Natti Natasha on the Growing Appeal of Reggaeton: "It's Like an Urban Pop"

Natti Natasha
Natti Natasha Photo by Jodie Jones
It wasn't long ago that a singer like Natti Natasha, for all her versatile vocal talents, likely would've been relegated to being a "hook girl" — the type of artist whose only hope for featuring on a hit reggaeton record was singing sparse lines as accessories. Veteran Puerto Rican singer Glory's "¡Dame más gasolina!" on Daddy Yankee's 2004 track "Gasolina" is one such example.

For more than a decade, women have reeled in listeners through catchy hooks on some of reggaeton's biggest hits while remaining largely anonymous — often having models lip-synch their lines in music videos — as their male counterparts became known around the world. But as gatekeepers in various music genres, including indie rock and country, have reckoned with the lack of available opportunities for women over the past few years, a new crop of leading ladies has taken over America's reggaeton radio stations.

Brazilian singer Anitta's profile is rising in the States after collaborating with artists such as J Balvin. Cuban singer Señorita Dayana is becoming known for empowerment anthems in the vein of genre pioneer Ivy Queen. Flamenco-fusion artist Rosalia recently tried her hand at reggaeton on "Con Altura." And former bubblegum-pop singer Becky G sharpened her edge on tracks such as "Sin Pijama," her duet with Natti Natasha.

Natasha says she's encouraged but not yet satisfied with the growing number of women's voices in reggaeton and Latino urbano music.

"It's not a crazy number," she tells New Times. "I personally don't see the difference between a man and a woman, but now, if four years ago we had zero percent of women singing, well, at least now we have 0.05 or something like that. I feel like it's better to see the cup half full [rather] than half empty. But I feel like it's a work in progress."

There's a long way to go before the industry can claim gender parity or equity, but after years of unacceptable standards, the change came seemingly overnight for reggaeton in a way that has not happened on, for example, country radio. Natasha believes social media played a significant role in spreading Latino urbano music around the world and, consequently, in expanding the range of voices heard within the genre.

"I feel like, right now, Latin music is so big, thank God, and I feel like we worked on that so hard for so long. I feel like social media is a part of that — that our music is actually given the opportunity to show what it can do in the world, and we proved once again that music is a universal language... We can play with anything we want. Urban, right now, I feel like it's grown so much that it's like an urban pop."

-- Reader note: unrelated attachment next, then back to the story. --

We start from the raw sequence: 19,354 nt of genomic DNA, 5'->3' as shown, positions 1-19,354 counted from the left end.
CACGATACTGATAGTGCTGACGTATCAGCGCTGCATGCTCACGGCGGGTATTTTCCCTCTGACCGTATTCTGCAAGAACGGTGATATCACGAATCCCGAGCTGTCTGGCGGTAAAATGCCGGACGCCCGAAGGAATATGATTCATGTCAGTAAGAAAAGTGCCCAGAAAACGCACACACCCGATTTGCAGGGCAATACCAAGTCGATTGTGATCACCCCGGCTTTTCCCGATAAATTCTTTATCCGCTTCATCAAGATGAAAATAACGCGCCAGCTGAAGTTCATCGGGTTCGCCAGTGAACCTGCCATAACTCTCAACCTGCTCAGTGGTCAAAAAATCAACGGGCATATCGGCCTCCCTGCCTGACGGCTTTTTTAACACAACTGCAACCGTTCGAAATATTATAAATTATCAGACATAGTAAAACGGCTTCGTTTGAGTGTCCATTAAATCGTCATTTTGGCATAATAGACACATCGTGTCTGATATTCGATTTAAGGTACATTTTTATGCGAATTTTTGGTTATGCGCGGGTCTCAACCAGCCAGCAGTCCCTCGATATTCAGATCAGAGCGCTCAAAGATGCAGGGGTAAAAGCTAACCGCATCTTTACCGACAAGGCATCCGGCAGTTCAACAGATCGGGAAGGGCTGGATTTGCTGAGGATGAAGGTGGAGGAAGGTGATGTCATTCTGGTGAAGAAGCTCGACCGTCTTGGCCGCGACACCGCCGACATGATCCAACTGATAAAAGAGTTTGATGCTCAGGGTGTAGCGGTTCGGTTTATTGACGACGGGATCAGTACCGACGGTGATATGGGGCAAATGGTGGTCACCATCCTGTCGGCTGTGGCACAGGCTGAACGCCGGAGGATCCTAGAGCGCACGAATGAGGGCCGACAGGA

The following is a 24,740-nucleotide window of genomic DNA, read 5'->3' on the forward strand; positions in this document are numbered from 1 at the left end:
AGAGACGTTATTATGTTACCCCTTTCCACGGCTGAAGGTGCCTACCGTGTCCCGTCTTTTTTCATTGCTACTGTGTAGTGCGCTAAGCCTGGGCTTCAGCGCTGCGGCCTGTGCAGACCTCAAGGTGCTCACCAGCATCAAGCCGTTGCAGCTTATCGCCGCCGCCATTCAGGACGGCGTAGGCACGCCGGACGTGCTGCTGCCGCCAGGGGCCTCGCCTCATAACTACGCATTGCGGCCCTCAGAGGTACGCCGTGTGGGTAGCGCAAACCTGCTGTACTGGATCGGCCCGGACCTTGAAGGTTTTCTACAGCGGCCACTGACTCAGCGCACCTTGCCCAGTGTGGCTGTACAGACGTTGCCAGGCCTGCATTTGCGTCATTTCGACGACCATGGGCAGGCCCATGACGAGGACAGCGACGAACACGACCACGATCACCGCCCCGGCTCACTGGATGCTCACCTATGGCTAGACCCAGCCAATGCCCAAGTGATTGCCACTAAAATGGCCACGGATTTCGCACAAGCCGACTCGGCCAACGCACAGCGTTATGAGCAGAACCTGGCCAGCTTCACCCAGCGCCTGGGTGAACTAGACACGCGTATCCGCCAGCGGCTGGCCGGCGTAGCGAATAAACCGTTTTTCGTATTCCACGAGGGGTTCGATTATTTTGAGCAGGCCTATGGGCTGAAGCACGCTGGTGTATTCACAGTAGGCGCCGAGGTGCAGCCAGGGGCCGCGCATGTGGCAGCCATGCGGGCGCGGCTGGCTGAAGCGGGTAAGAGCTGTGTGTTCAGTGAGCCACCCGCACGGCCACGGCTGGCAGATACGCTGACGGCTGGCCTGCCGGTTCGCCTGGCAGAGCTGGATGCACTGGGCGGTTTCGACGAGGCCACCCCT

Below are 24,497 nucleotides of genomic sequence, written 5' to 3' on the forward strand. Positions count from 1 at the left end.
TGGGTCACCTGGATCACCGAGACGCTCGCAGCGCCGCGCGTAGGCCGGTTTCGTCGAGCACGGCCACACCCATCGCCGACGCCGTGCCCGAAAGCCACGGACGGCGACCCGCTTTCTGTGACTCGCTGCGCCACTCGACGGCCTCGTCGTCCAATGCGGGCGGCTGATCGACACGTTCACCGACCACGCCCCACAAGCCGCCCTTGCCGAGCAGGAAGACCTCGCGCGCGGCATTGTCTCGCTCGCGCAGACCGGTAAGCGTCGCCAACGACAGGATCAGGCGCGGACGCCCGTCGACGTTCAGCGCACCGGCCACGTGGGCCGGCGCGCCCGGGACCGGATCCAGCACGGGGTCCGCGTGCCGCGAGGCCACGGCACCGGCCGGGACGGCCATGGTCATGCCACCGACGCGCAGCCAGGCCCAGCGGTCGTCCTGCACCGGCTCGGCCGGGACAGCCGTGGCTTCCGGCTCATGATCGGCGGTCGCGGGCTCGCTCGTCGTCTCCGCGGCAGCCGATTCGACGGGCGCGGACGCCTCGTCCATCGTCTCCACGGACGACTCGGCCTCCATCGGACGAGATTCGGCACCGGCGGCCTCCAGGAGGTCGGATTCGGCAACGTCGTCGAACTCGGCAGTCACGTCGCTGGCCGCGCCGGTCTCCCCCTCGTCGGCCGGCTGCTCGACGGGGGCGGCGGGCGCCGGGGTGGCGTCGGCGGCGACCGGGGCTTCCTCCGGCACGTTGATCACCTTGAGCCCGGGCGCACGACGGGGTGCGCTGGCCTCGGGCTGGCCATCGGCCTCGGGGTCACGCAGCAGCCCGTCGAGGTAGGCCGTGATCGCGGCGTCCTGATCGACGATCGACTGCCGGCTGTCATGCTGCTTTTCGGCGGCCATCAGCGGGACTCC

The definition of "pop" has indeed changed as Latin music has taken over airwaves across the nation. Pop singers, from Justin Bieber to Selena Gomez to Katy Perry, have cashed in on the trend in recent years, and it's for a good reason: When it comes to global streaming numbers, Latino urbano music consistently outranks even pop behemoths such as Beyoncé and Taylor Swift.
The genre's mass appeal is at least partly owed to its many fusions and subgenres. Natti Natasha's debut studio album, Iluminatti, released this past Valentine's Day, is a worthy primer for anyone who wants to understand how the genre got so big so fast. On it, Natasha toys with reggaeton bops, Latin trap, and reggae-tinged songs such as her recent single "No Voy a Llorar."

She says the resulting expansive sound of the album was not intentional. Instead, it was the result of treating each track as a potential single after a few years of recording features on tracks such as "Criminal," her breakout duet with Ozuna.

She says the ability for artists to fuse modern and traditional Latin genres is another recent change borne out of a long period of doubt.

"I know a lot of people at a point didn't think it was going to happen," she says of the Latin music explosion.

"I'm very proud of the music that we're making — that a girl could, you know, that I could do urban and I could swim through a lot of other genres. That's what makes us the happy community that we are and the cultural community that we are... You could be the Latina you are, I could be the Dominican that I am... and express the things that I want to express and really, really have fun with it. I feel like we can actually have fun with it now."

Natti Natasha. With Dalex. 7 p.m. Wednesday, June 19, at Ice Palace Studios, 1400 N. Miami Ave., Miami. Admission is free via
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Celia Almeida is the digital editor of American Way and the former arts and music editor of Miami New Times. Her writing has been featured in Venice, Paper, and Billboard; and she co-hosts Too Much Love on Jolt Radio.
Contact: Celia Almeida